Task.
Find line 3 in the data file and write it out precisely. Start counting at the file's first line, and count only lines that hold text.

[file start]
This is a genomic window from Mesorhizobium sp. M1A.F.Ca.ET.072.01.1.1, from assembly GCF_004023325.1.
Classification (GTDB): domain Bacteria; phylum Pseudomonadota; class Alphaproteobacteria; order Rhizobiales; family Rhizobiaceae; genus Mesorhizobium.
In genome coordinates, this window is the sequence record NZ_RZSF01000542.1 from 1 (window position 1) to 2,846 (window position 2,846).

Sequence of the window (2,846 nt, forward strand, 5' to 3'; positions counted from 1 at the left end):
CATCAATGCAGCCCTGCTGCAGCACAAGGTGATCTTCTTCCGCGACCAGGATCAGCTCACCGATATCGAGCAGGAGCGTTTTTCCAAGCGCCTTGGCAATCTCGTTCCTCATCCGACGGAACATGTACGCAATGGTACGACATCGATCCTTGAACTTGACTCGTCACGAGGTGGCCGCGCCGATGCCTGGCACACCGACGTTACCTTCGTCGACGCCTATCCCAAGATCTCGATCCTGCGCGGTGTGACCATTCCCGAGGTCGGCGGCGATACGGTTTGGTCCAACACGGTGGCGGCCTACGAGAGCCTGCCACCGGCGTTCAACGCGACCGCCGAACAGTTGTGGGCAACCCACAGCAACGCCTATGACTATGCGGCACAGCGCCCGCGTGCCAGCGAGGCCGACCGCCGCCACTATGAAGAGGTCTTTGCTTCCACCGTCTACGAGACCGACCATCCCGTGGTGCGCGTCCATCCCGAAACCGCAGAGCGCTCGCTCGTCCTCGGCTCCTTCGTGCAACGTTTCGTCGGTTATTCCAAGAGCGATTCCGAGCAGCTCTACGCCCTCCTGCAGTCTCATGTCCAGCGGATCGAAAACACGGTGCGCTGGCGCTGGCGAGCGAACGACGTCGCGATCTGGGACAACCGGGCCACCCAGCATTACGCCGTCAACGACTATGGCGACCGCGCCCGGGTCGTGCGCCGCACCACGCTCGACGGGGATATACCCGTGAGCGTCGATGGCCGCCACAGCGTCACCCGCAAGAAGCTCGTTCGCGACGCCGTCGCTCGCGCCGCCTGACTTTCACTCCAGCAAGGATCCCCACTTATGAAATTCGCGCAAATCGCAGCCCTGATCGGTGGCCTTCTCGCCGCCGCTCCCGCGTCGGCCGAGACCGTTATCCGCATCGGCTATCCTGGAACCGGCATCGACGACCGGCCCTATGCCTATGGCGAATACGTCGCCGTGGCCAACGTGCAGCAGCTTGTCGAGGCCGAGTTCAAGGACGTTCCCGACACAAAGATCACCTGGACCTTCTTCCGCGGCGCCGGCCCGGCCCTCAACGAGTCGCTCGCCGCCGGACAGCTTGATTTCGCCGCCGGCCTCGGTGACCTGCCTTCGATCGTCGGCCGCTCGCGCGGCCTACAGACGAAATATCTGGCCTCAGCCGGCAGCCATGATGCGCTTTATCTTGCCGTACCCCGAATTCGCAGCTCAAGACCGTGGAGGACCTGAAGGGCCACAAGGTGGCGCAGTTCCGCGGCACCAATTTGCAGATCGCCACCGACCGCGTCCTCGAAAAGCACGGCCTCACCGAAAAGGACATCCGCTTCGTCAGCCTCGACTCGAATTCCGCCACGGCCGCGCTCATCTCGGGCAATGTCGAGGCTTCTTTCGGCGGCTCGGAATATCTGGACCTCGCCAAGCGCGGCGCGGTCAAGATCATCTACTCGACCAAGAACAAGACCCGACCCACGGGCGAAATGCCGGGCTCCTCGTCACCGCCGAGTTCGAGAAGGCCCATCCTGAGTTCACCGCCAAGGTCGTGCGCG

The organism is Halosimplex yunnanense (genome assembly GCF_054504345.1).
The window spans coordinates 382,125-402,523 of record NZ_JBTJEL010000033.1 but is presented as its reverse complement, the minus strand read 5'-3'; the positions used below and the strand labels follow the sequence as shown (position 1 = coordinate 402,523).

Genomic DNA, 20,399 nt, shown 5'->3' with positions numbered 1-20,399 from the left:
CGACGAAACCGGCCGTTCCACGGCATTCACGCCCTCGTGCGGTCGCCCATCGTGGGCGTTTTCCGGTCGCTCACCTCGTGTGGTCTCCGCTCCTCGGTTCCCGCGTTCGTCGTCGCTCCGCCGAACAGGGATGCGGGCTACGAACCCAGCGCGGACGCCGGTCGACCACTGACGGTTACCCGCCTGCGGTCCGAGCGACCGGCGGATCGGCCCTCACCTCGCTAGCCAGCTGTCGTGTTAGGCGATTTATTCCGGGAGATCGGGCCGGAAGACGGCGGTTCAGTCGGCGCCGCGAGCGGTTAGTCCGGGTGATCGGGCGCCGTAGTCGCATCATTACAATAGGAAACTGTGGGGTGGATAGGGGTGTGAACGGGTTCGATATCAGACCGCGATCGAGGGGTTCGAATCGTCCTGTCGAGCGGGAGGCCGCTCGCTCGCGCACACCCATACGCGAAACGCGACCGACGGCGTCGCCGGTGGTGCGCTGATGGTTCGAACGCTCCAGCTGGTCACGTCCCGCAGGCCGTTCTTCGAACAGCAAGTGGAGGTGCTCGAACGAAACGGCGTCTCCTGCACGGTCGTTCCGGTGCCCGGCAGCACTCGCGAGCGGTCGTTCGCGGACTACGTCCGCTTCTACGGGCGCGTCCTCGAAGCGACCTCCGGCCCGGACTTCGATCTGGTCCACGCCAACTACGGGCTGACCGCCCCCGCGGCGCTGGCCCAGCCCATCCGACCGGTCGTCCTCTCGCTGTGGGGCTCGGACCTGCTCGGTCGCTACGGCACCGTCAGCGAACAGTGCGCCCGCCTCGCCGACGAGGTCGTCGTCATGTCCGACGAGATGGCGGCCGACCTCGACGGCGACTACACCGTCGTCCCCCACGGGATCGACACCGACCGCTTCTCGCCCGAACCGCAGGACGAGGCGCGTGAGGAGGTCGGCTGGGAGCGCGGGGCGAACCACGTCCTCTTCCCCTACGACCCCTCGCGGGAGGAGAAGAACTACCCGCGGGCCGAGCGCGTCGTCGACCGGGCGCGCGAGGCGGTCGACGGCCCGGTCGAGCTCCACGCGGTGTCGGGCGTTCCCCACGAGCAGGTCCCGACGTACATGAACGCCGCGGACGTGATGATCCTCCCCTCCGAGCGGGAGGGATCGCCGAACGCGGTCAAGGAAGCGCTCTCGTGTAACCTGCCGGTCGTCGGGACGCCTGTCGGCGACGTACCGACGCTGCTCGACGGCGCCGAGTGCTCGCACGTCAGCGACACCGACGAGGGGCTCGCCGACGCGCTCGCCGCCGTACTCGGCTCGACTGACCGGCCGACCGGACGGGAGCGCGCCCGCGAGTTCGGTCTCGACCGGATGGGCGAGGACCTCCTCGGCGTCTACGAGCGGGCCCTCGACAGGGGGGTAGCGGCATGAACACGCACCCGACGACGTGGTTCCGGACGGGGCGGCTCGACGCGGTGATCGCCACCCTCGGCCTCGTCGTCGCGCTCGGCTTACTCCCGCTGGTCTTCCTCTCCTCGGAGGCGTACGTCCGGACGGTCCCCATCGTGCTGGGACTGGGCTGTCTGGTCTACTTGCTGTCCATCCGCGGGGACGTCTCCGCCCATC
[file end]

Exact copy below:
In genome coordinates, this window is the sequence record NZ_RZSF01000542.1 from 1 (window position 1) to 2,846 (window position 2,846).